Wednesday, September 05, 2007

A Brief Message - twitter vs blogger?



Although this image is from a new blog on design, it could certainly apply to the dilemma of continuous partial attention (CPA) and from the punch line "short is in", it would appear that microblogging as in Twitter meets the criteria outlined above.

My take is that Return on Attention (ROA) thrives on "short is in" and that pithy text and powerful images deliver content in the most effective way, but my experience to date with Twitter is very mixed.


I need is a way to filter the incoming flood so that it raises the signal above the noise. Maybe my conversation with Adam Green of Grazr this afternoon will shed some light on how to manage microblogs along with all the other social networking stuff.

PS this post would have exceeded the Twitter 140 character limit by the second sentence. If short is in, maybe I'm out!

A Brief Message

7 comments:

michael j pastor said...

If it weren't for the constant "half-heard" style of comments via twitter, I'd agree that it's analogous to a blog, but its more analagous to the comments section on a blog, then a blog itself. It's as extraverted as a blog, or personal webpage. But it's distinctly more interactive than reflective, like a blog.

dave davison said...

i am hopeful that in meeting with Adam Green of Grazr today that we can deal with the signal to noise problem by putting some databasing filters on the twitter traffic so that the good stuff filters through

I think twitter is more spontaneously extraverted than a blog - and is a slightly "delayed" IM/SMS messaging process

I think the 140 character limit drives stream of consciousness microblogging - and misses some of the structure that a blog/commment process enables.

However, I did finally get to David Armano's telephone via twitting him (intentional pun)that "waiting for David was worse than waiting for Godot"

do you have a MUchat diagram for placing the various social network communication, collaboration tools on a map?

isabella mori said...

it's interesting that you'd connect the 140 characters on twitter with stream of consciousness and lack of structure. that's the opposite of my experience, both as a writer and reader in twitter. i wonder what that's about? do we hang out in different twitter circles?

and twitter being extraverted ... hmmm ... gonna have to think about that (beyond the obvious, of course)

dave davison said...

Isabella: we probably do hang out in different circles. but what I learned today from Adam is that, if I want to be stay in the flow of the early adopters of twitter - I need a filter to raise the signal from the noise and he is developing that filter.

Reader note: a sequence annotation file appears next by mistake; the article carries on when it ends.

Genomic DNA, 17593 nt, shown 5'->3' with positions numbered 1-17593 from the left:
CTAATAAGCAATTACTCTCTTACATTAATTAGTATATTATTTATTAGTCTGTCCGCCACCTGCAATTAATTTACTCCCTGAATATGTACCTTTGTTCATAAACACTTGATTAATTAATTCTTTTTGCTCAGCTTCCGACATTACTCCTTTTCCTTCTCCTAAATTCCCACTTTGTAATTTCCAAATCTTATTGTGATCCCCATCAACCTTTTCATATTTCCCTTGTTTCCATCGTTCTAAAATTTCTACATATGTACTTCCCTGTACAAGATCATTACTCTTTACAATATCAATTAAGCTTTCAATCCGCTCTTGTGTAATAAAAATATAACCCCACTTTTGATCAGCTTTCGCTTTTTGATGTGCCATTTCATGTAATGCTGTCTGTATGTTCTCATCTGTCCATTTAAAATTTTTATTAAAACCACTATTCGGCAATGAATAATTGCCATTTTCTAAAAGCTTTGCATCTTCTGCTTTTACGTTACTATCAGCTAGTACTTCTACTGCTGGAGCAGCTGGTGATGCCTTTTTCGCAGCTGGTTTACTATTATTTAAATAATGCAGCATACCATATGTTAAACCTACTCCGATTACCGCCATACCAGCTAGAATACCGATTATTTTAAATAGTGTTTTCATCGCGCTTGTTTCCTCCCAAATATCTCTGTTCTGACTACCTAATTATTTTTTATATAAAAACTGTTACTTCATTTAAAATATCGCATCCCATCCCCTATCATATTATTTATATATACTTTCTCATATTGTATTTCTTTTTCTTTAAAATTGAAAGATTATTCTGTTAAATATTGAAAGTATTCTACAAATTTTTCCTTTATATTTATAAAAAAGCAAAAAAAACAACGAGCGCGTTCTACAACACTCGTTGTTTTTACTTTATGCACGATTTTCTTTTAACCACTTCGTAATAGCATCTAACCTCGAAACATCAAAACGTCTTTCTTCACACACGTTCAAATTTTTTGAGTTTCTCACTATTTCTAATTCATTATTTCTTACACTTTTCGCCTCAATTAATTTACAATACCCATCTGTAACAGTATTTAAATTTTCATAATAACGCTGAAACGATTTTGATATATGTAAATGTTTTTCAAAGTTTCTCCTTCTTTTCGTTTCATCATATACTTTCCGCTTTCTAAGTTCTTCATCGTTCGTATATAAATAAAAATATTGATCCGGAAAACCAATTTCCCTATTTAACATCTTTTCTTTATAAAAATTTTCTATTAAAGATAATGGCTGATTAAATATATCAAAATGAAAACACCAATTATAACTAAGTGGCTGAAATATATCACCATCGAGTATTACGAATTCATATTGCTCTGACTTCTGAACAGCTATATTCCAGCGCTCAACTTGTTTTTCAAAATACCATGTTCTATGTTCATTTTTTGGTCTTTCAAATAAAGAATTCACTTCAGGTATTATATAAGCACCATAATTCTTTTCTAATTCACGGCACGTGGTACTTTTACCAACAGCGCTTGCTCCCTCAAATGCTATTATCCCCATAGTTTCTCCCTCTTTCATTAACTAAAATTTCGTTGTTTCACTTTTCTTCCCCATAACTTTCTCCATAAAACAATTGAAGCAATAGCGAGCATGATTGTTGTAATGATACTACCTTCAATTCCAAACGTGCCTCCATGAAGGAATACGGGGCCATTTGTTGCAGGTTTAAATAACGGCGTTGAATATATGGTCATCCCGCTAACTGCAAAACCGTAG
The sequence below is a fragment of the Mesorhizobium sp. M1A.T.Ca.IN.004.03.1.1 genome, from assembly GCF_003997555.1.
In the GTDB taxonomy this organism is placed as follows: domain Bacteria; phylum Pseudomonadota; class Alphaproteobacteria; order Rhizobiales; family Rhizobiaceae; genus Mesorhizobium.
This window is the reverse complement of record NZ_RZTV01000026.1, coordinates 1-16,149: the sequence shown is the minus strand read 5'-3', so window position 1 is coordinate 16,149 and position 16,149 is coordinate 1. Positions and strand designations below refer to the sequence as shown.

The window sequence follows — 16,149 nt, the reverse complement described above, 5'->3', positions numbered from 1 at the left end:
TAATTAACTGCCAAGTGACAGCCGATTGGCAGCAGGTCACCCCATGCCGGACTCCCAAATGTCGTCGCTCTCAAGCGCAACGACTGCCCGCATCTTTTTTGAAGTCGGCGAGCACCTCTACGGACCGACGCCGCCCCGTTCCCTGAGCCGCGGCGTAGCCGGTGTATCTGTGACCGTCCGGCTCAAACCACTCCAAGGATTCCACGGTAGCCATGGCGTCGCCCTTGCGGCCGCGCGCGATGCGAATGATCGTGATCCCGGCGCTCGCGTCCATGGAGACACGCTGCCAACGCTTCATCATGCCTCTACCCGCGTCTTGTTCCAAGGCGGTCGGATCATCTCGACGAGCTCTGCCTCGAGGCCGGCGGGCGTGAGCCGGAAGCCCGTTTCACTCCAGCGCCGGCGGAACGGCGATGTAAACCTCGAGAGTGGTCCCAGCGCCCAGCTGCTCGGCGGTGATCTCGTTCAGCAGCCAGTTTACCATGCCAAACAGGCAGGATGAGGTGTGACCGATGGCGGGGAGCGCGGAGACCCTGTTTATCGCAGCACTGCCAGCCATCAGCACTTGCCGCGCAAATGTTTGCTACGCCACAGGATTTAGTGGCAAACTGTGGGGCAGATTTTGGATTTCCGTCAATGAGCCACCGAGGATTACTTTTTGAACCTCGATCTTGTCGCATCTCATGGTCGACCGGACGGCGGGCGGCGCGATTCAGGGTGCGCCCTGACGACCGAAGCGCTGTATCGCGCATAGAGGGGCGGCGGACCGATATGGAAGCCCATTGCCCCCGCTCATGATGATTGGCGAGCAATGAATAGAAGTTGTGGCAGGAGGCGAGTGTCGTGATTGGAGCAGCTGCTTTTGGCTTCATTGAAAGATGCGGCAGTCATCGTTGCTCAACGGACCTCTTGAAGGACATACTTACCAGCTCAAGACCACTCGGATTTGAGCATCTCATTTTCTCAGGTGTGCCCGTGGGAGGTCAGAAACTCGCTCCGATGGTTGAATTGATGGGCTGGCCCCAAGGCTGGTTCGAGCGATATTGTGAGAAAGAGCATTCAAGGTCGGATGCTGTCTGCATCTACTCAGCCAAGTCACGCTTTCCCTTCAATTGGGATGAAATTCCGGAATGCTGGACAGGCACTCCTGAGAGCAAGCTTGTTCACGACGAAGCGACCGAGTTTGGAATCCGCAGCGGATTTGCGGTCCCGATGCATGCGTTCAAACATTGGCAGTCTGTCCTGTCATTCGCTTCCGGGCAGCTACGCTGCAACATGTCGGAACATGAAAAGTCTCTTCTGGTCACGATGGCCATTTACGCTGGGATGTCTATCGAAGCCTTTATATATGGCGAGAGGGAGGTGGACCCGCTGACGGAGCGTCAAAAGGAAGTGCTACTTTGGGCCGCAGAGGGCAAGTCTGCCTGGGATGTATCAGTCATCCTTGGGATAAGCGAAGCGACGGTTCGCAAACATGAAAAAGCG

If you want to have your cake and eat it - watch this space for news.

dave davison said...

what a bizarre and wonderful world we co-inhabit when a change therapist finds my blog and comments

I am delighted to see you,Isabella, and would like to understand how twitter works for you as a writer and a reader. how does it complement your blog where you can muse more thoughtfully and at greater length than twitter allows?

Shaping Youth said...

I just left a message for you back on my own blog, Dave...Thought I'd add two cents more:

Much like the Tumblr short form blog format enables a diff. user experience than a full blown analysis blog like Shaping Youth.org Twitter's 140 character limitation has its place in the media maelstrom as well...

As a writer, the need for concise edits to capture a thought bubble accurately is often more challenging than rambling poetic prose. It's like expressing yourself in a medium of sound bites and taglines...tough to do w/any level of profoundity, but poignant when executed well!

I actually appreciate Twitter's free form spontaneity, and can see how I might use it as almost a "Jott" style app to reach thought leaders under severe time crunches who seem to be living on the short form tools. (David's a case in point, eh?)

That said, your database filtering idea is a 'value-add' that would put it off the charts in my book...so I hope your friend Adam puts me on his early adopter ping list! ;-)

To me, that would be the 'killer app' of relevance that would truly give Twitter the chops to be a 'collective knowledge depository' with value far beyond its current uses as mental floss.

dave davison said...

You're on the ping list.Coming soon!

That said, your database filtering idea is a 'value-add' that would put it off the charts in my book...so I hope your friend Adam puts me on his early adopter ping list! ;-)

To me, that would be the 'killer app' of relevance that would truly give Twitter the chops to be a 'collective knowledge depository' with value far beyond its current uses as mental floss.

Tags

ShareThis

Ti panel